Tuesday, 5 May 2015

A time to dance

A curious dipterid today in my Batch Valley garden. This is my first of the Empididae dance flies this year, and a wonderful insect it is.

Empis tessellata is a common fly found in gardens, hedgerows and woodlands. It is quite a large fly, with the bronze-tinged wings and black thighs helping to identify it from others in the genus. This is a predator which strikes fear into smaller insects - the long, pointed proboscis piercing their bodies. Males collect small insects and offer these to the female as part of a macabre approach to courtship. The males will not be allowed to mate by the female unless she recieves her 'romantic' gift.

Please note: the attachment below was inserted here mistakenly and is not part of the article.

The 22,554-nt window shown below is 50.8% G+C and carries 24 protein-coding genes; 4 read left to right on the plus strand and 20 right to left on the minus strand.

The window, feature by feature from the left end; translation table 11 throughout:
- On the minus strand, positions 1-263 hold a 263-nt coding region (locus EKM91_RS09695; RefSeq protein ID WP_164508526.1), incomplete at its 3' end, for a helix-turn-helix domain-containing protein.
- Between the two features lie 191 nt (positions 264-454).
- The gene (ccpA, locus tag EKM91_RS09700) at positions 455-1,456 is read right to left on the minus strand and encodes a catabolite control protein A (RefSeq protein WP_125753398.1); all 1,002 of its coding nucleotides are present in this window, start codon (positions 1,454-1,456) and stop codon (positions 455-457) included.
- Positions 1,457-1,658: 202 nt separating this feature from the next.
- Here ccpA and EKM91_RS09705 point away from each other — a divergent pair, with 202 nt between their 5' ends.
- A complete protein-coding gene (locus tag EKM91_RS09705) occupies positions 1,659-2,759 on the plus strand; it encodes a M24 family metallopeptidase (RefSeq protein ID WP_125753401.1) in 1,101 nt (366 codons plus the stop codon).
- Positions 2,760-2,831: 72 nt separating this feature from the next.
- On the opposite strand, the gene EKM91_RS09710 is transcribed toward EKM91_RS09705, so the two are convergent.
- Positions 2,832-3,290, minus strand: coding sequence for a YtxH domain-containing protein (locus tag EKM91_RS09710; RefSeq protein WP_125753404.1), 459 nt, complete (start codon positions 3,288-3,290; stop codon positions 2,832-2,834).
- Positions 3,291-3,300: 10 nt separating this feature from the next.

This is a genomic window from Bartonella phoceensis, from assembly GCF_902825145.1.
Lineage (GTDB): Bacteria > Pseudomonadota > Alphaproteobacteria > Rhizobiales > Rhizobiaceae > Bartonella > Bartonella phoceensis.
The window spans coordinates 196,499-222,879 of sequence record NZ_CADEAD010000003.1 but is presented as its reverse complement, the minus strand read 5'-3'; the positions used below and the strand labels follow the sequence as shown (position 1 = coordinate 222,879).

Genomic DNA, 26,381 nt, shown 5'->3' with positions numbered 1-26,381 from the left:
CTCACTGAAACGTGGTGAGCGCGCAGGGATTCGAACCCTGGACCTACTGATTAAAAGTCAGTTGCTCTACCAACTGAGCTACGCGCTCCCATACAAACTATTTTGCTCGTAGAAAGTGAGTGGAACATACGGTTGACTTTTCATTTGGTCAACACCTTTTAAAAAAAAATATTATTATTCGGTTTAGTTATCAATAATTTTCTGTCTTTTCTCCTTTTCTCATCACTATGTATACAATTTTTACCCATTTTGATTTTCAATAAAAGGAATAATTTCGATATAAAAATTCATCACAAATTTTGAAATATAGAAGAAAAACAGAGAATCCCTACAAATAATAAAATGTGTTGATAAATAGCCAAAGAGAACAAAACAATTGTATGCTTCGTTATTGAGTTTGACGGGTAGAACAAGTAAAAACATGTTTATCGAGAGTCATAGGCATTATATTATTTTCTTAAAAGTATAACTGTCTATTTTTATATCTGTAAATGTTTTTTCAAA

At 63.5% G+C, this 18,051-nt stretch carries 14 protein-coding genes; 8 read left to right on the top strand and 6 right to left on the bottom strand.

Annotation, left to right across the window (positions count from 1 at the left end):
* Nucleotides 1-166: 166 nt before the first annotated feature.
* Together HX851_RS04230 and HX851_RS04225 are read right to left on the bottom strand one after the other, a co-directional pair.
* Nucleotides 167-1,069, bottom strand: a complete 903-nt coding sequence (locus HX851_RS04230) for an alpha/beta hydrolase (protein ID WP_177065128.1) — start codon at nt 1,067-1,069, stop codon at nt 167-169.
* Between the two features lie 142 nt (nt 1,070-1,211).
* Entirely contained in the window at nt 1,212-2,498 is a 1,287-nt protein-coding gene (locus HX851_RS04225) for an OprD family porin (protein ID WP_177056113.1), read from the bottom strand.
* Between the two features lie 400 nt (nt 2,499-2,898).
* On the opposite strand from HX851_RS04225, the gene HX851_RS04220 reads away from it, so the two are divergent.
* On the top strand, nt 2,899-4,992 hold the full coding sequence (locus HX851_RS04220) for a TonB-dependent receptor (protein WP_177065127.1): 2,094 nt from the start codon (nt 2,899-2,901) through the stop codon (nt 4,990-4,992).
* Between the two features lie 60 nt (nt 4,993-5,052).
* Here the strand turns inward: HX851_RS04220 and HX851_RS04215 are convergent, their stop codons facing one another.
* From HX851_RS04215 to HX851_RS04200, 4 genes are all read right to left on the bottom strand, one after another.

Empis tessellata

These flies will also visit flowers for nectar, particularly umbellifers. On release this one decided to refuel on one of the Vibernum tinus. Diptera fans can find more information on this wonderful insect here.

Empis tessellata

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